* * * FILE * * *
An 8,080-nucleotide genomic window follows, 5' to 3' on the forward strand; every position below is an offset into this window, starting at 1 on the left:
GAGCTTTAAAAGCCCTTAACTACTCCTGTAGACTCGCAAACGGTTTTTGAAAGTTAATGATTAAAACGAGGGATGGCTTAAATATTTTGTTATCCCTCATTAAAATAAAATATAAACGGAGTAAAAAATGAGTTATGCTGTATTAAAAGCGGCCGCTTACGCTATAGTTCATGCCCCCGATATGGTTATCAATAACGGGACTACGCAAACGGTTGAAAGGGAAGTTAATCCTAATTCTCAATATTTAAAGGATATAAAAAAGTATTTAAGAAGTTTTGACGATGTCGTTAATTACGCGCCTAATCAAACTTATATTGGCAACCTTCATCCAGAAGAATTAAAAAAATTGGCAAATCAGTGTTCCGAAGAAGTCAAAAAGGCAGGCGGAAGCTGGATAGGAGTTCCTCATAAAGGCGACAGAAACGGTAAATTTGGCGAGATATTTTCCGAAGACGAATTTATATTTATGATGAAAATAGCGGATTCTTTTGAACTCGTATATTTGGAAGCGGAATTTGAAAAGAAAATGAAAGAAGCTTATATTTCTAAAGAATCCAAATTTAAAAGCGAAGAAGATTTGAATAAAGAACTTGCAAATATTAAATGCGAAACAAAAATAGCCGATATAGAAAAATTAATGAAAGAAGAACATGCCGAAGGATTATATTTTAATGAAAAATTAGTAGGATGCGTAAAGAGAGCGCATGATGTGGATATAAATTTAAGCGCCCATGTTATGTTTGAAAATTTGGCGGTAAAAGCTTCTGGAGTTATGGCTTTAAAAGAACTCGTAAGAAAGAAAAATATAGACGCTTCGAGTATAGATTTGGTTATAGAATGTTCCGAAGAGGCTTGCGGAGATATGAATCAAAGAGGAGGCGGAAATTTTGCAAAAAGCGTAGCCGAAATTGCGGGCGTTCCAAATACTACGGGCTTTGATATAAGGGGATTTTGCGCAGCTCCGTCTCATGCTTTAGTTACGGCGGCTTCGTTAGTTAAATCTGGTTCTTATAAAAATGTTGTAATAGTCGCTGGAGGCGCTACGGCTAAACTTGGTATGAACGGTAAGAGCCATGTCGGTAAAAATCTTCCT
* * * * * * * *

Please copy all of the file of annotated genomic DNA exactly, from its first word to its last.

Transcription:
An 8,080-nucleotide genomic window follows, 5' to 3' on the forward strand; every position below is an offset into this window, starting at 1 on the left:
GAGCTTTAAAAGCCCTTAACTACTCCTGTAGACTCGCAAACGGTTTTTGAAAGTTAATGATTAAAACGAGGGATGGCTTAAATATTTTGTTATCCCTCATTAAAATAAAATATAAACGGAGTAAAAAATGAGTTATGCTGTATTAAAAGCGGCCGCTTACGCTATAGTTCATGCCCCCGATATGGTTATCAATAACGGGACTACGCAAACGGTTGAAAGGGAAGTTAATCCTAATTCTCAATATTTAAAGGATATAAAAAAGTATTTAAGAAGTTTTGACGATGTCGTTAATTACGCGCCTAATCAAACTTATATTGGCAACCTTCATCCAGAAGAATTAAAAAAATTGGCAAATCAGTGTTCCGAAGAAGTCAAAAAGGCAGGCGGAAGCTGGATAGGAGTTCCTCATAAAGGCGACAGAAACGGTAAATTTGGCGAGATATTTTCCGAAGACGAATTTATATTTATGATGAAAATAGCGGATTCTTTTGAACTCGTATATTTGGAAGCGGAATTTGAAAAGAAAATGAAAGAAGCTTATATTTCTAAAGAATCCAAATTTAAAAGCGAAGAAGATTTGAATAAAGAACTTGCAAATATTAAATGCGAAACAAAAATAGCCGATATAGAAAAATTAATGAAAGAAGAACATGCCGAAGGATTATATTTTAATGAAAAATTAGTAGGATGCGTAAAGAGAGCGCATGATGTGGATATAAATTTAAGCGCCCATGTTATGTTTGAAAATTTGGCGGTAAAAGCTTCTGGAGTTATGGCTTTAAAAGAACTCGTAAGAAAGAAAAATATAGACGCTTCGAGTATAGATTTGGTTATAGAATGTTCCGAAGAGGCTTGCGGAGATATGAATCAAAGAGGAGGCGGAAATTTTGCAAAAAGCGTAGCCGAAATTGCGGGCGTTCCAAATACTACGGGCTTTGATATAAGGGGATTTTGCGCAGCTCCGTCTCATGCTTTAGTTACGGCGGCTTCGTTAGTTAAATCTGGTTCTTATAAAAATGTTGTAATAGTCGCTGGAGGCGCTACGGCTAAACTTGGTATGAACGGTAAGAGCCATGTCGGTAAAAATCTTCCT